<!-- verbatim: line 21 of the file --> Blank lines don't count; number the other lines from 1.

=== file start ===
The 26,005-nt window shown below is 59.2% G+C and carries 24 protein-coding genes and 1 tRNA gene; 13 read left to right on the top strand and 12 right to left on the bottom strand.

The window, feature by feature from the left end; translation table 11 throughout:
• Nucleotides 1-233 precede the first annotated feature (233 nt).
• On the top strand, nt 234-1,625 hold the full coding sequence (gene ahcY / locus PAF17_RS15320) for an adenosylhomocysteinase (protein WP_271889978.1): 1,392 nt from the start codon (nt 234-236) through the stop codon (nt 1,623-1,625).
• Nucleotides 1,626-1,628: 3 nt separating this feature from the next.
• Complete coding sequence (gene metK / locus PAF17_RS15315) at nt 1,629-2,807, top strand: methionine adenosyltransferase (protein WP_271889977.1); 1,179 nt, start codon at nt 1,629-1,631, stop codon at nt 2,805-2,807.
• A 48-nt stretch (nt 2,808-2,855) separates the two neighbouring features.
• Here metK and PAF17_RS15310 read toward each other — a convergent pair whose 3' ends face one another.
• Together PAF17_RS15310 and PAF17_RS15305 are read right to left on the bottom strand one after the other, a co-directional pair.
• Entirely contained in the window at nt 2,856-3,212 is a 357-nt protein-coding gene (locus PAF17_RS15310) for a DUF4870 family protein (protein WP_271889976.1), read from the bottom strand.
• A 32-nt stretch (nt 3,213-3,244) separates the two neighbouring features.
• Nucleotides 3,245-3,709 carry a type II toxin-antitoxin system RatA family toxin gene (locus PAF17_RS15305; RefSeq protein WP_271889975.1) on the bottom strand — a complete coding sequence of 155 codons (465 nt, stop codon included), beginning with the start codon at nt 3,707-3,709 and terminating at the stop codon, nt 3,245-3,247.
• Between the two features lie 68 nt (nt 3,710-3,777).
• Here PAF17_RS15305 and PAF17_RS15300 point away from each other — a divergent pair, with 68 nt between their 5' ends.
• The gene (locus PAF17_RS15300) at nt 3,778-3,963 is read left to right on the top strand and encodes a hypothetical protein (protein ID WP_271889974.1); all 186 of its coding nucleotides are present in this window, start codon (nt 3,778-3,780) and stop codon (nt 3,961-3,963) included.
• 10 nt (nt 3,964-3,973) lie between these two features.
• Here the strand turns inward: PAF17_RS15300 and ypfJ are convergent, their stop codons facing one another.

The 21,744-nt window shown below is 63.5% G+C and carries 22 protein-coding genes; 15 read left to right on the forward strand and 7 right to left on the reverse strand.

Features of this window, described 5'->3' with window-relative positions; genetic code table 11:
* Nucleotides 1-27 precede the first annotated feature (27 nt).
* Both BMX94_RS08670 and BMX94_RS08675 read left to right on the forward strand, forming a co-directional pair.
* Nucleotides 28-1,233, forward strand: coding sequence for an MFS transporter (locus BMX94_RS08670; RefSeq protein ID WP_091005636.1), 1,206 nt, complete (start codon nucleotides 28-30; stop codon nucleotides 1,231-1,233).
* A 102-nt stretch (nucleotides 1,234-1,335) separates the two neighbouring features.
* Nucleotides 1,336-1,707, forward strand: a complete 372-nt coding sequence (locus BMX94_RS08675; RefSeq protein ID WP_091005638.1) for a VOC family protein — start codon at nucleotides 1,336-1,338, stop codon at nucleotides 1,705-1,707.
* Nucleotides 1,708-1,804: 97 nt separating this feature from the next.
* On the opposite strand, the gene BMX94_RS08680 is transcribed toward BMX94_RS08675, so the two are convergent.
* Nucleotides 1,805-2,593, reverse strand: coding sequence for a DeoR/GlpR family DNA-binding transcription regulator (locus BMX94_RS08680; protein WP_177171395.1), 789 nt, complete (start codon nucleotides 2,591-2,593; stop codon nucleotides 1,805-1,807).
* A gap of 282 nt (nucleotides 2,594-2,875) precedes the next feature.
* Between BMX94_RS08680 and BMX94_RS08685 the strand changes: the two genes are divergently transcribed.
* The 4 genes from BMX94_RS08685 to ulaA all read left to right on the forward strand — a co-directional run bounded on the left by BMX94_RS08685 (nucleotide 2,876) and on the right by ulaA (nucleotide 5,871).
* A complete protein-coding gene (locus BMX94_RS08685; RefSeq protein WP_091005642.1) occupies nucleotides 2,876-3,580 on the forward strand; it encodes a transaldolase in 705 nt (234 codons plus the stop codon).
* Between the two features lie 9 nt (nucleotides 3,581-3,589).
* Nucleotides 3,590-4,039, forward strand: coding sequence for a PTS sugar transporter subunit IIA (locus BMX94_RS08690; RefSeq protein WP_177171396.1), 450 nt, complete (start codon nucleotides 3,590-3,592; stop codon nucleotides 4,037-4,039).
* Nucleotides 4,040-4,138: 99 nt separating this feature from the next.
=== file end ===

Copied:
* Both BMX94_RS08670 and BMX94_RS08675 read left to right on the forward strand, forming a co-directional pair.